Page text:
TUCSON, Ariz. (KGUN) — Bringing two games of the NCAA Women’s Basketball Tournament to Tucson will score some big bucks for the local economy.
When the NCAA brings tournament games to your town, it is far from a drop in the bucket.
As sports marketing director for Visit Tucson Nick Pazzi knows the economic scorecard of sports. He expects the spending connected to the teams, coaches, staff, bands and cheerleaders to top $1.3 Million dollars.
“But then you've got the fans, the boosters and the family of the women athletes that are coming to play here," Pazzi said. "You know they're going to come here, they're going to travel here. So we'd like to think that in addition to the hotels, the resorts that are going to get the business, these people are going to go out to the restaurants, maybe if they have time to go to Pima and Space Museum, Sonoran Desert Museum. They’re going to see some of our attractions.”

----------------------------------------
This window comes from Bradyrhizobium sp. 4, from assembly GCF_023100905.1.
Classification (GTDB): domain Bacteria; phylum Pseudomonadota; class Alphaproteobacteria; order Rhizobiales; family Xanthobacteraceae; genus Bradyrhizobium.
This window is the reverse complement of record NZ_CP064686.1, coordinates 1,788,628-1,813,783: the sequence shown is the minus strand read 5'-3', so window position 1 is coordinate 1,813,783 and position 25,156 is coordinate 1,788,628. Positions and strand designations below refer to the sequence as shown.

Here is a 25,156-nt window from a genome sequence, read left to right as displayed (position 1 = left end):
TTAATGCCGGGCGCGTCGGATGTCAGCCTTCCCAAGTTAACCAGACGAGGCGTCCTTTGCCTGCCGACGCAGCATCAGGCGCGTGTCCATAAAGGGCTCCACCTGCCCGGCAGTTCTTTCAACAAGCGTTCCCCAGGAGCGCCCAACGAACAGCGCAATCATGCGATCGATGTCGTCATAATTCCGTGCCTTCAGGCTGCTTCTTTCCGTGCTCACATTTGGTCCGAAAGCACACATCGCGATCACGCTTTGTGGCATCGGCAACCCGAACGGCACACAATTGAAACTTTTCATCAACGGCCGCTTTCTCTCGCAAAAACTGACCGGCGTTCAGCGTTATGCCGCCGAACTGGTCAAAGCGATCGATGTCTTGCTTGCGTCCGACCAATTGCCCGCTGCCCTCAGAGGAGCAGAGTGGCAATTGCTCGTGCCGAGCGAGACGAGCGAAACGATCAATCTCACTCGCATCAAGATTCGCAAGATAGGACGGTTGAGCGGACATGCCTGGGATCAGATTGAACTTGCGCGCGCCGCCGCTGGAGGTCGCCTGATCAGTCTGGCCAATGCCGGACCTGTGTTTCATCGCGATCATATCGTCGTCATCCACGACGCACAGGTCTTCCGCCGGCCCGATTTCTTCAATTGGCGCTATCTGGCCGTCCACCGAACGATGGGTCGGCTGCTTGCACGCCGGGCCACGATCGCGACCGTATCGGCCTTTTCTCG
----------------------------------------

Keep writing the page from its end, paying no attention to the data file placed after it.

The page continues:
The Marriott University Park Hotel expects an extra $75,000 from tournament visitors—from room rental, catering and regular meals.
Even without the tournament, the Marriott was already busy with families and high school students visiting University of Arizona so the students can decide if they want to attend.
The NCAA business was a last minute gift, since Tucson was not officially chosen as a Women’s tournament site until last Sunday.
Jill Nghiem is General Manager of the Marriott:
“We were excited. It’s great for the City of Tucson and the University and we just sort of scrambled to put our team together to figure out how we can support it. We were very excited.”
And tourism boosters say having the tournament here could build business as visitors, and a big TV audience, sample Tucson and decide it’s a great place to go.
Visit Tucson says sports-related travel was one of the first types of travel to bounce back from COVID because sports lovers are so dedicated to their sports and to the teams they follow.
Craig Smith is a reporter for KGUN 9. Craig enjoys the way reporting can be a passport to interesting experiences. With more than 30 years of reporting in cities like Tampa, Houston and Austin, Craig has covered more than 40 Space Shuttle launches and covered historic hurricanes like Katrina, Ivan, Andrew and Hugo. Craig enjoys using innovative writing and visuals to make difficult stories easier to understand and his work has been recognized with numerous awards. Share your story ideas and important issues with Craig by emailing email@example.com or by connecting on Facebook and Twitter.